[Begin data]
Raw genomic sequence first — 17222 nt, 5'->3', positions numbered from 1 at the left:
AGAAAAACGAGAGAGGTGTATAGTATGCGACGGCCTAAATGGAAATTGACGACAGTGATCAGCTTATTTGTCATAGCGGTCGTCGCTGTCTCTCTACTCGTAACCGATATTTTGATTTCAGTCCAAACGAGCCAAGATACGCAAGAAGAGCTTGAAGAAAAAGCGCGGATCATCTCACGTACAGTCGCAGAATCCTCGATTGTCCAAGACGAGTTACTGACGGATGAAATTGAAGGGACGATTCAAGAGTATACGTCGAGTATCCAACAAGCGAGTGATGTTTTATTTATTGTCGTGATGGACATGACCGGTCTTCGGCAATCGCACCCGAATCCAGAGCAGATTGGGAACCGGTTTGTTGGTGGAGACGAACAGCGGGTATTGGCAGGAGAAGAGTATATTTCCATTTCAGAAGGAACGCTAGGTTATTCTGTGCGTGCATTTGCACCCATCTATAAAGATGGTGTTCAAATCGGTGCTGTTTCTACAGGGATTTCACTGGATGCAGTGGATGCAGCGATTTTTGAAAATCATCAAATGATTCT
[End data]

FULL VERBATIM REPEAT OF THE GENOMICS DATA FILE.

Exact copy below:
Raw genomic sequence first — 17222 nt, 5'->3', positions numbered from 1 at the left:
AGAAAAACGAGAGAGGTGTATAGTATGCGACGGCCTAAATGGAAATTGACGACAGTGATCAGCTTATTTGTCATAGCGGTCGTCGCTGTCTCTCTACTCGTAACCGATATTTTGATTTCAGTCCAAACGAGCCAAGATACGCAAGAAGAGCTTGAAGAAAAAGCGCGGATCATCTCACGTACAGTCGCAGAATCCTCGATTGTCCAAGACGAGTTACTGACGGATGAAATTGAAGGGACGATTCAAGAGTATACGTCGAGTATCCAACAAGCGAGTGATGTTTTATTTATTGTCGTGATGGACATGACCGGTCTTCGGCAATCGCACCCGAATCCAGAGCAGATTGGGAACCGGTTTGTTGGTGGAGACGAACAGCGGGTATTGGCAGGAGAAGAGTATATTTCCATTTCAGAAGGAACGCTAGGTTATTCTGTGCGTGCATTTGCACCCATCTATAAAGATGGTGTTCAAATCGGTGCTGTTTCTACAGGGATTTCACTGGATGCAGTGGATGCAGCGATTTTTGAAAATCATCAAATGATTCT